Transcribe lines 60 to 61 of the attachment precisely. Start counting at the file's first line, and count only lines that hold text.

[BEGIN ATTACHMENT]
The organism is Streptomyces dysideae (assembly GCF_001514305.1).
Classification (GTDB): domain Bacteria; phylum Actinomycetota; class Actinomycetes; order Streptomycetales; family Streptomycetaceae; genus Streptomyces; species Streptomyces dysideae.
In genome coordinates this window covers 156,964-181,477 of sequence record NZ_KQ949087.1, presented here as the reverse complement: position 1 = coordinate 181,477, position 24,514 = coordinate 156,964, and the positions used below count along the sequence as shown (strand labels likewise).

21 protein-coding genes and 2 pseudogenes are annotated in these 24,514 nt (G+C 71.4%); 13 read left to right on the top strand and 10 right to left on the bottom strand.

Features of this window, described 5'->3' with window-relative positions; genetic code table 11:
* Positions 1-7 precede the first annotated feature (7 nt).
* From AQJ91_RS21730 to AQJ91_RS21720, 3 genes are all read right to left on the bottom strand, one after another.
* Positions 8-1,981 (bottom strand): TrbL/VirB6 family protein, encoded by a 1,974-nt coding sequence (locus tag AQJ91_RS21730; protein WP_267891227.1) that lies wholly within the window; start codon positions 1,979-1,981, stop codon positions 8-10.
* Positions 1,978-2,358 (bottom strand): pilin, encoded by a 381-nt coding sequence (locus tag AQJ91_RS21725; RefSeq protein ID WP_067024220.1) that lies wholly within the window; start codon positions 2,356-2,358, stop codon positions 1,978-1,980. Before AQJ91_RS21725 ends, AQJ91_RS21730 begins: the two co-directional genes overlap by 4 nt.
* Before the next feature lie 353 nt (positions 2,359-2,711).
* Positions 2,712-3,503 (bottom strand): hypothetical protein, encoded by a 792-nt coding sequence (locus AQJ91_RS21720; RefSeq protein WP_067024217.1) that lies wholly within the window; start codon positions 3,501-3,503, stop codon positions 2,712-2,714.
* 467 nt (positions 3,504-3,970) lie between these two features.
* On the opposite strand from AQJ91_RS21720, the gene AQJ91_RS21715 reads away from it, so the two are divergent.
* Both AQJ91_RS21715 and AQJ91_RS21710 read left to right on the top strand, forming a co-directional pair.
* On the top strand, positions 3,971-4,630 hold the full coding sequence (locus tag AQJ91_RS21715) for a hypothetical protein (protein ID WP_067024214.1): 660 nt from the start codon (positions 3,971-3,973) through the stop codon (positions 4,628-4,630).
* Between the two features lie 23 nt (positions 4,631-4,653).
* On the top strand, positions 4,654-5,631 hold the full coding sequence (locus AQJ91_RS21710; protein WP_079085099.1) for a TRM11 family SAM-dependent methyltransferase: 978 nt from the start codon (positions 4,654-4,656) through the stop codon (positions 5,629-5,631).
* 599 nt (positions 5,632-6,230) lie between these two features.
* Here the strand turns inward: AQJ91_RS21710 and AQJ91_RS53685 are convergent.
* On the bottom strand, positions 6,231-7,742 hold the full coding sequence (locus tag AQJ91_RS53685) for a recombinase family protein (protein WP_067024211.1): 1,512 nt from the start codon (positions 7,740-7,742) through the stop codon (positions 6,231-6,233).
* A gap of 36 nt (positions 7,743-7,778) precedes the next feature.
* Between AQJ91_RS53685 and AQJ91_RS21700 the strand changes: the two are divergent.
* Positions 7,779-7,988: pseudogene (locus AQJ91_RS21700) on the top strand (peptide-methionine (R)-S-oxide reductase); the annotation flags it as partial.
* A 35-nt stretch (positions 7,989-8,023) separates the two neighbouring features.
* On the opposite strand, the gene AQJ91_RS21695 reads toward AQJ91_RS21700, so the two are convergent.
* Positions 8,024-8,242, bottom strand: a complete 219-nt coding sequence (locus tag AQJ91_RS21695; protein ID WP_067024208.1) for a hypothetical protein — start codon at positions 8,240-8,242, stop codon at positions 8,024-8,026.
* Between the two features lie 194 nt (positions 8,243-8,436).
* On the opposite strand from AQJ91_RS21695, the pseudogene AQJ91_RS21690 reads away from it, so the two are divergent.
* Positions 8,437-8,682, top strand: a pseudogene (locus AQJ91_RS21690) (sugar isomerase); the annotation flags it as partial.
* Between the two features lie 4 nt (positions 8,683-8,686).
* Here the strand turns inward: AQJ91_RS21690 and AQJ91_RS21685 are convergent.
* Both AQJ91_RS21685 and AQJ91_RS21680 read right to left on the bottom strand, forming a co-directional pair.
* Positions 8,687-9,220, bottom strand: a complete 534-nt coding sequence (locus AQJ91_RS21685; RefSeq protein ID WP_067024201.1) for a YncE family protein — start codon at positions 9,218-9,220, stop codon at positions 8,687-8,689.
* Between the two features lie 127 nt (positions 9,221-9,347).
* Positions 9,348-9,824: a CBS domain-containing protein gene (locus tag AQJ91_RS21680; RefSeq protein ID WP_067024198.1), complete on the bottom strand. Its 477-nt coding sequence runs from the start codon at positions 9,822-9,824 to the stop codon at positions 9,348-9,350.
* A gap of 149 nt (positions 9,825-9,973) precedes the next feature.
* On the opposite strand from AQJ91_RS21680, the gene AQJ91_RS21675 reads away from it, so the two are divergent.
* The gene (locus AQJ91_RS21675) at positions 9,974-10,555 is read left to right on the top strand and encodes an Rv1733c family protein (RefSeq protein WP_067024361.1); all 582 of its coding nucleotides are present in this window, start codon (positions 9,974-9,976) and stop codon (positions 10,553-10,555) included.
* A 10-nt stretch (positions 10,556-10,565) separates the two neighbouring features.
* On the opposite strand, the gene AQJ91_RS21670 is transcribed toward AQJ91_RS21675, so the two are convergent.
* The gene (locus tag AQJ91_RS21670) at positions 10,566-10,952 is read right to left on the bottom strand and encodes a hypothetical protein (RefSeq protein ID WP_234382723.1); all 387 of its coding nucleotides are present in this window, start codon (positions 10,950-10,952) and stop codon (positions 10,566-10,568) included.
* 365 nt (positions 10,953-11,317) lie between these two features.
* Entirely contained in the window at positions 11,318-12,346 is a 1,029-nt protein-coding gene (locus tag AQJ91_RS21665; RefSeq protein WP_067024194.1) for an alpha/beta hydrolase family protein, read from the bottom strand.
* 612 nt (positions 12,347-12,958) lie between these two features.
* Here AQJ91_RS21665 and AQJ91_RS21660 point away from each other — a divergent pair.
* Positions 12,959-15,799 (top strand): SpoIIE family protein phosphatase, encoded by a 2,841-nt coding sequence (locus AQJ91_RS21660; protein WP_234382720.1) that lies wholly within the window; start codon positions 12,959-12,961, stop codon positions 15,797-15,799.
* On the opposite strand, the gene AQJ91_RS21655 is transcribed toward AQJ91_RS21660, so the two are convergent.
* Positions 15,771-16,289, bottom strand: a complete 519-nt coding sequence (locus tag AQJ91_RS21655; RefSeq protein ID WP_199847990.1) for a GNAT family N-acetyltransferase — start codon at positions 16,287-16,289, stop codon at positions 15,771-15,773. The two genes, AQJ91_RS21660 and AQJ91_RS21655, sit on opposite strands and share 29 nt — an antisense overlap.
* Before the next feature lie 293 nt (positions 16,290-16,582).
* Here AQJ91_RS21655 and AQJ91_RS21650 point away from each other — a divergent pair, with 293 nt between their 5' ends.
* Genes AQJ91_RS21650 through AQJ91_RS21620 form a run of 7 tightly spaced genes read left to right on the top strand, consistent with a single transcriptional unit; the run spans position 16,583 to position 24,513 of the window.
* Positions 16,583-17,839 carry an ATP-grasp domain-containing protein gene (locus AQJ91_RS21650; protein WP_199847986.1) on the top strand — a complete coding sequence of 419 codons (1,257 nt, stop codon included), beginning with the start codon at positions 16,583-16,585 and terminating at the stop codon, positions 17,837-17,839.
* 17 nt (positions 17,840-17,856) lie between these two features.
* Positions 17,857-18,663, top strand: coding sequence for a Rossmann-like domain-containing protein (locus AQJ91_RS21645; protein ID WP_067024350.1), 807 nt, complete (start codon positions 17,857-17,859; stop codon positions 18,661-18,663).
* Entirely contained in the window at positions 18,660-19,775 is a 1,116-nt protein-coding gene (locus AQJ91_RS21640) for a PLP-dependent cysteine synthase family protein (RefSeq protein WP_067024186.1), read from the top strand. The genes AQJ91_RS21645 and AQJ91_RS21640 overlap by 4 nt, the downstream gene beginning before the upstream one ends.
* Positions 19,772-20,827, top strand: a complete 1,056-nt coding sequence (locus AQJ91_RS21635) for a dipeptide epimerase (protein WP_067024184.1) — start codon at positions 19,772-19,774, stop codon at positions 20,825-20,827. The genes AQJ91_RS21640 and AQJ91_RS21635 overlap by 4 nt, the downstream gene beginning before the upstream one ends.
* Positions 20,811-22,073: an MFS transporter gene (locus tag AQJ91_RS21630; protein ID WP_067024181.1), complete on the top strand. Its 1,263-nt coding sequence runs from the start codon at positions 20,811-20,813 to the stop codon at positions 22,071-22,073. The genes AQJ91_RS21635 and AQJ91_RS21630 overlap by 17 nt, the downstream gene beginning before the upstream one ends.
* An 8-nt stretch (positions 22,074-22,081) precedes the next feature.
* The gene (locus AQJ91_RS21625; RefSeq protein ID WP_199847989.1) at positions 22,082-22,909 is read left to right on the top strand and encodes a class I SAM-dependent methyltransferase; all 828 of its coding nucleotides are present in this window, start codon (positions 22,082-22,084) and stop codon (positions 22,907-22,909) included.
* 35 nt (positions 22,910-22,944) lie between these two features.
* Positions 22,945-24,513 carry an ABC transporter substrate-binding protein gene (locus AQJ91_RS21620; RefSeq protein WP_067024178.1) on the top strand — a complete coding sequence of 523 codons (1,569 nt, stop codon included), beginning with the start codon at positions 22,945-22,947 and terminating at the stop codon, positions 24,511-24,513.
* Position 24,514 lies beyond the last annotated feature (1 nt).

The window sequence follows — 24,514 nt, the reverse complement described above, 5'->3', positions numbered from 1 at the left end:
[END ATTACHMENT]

* 35 nt (positions 22,910-22,944) lie between these two features.
* Positions 22,945-24,513 carry an ABC transporter substrate-binding protein gene (locus AQJ91_RS21620; RefSeq protein WP_067024178.1) on the top strand — a complete coding sequence of 523 codons (1,569 nt, stop codon included), beginning with the start codon at positions 22,945-22,947 and terminating at the stop codon, positions 24,511-24,513.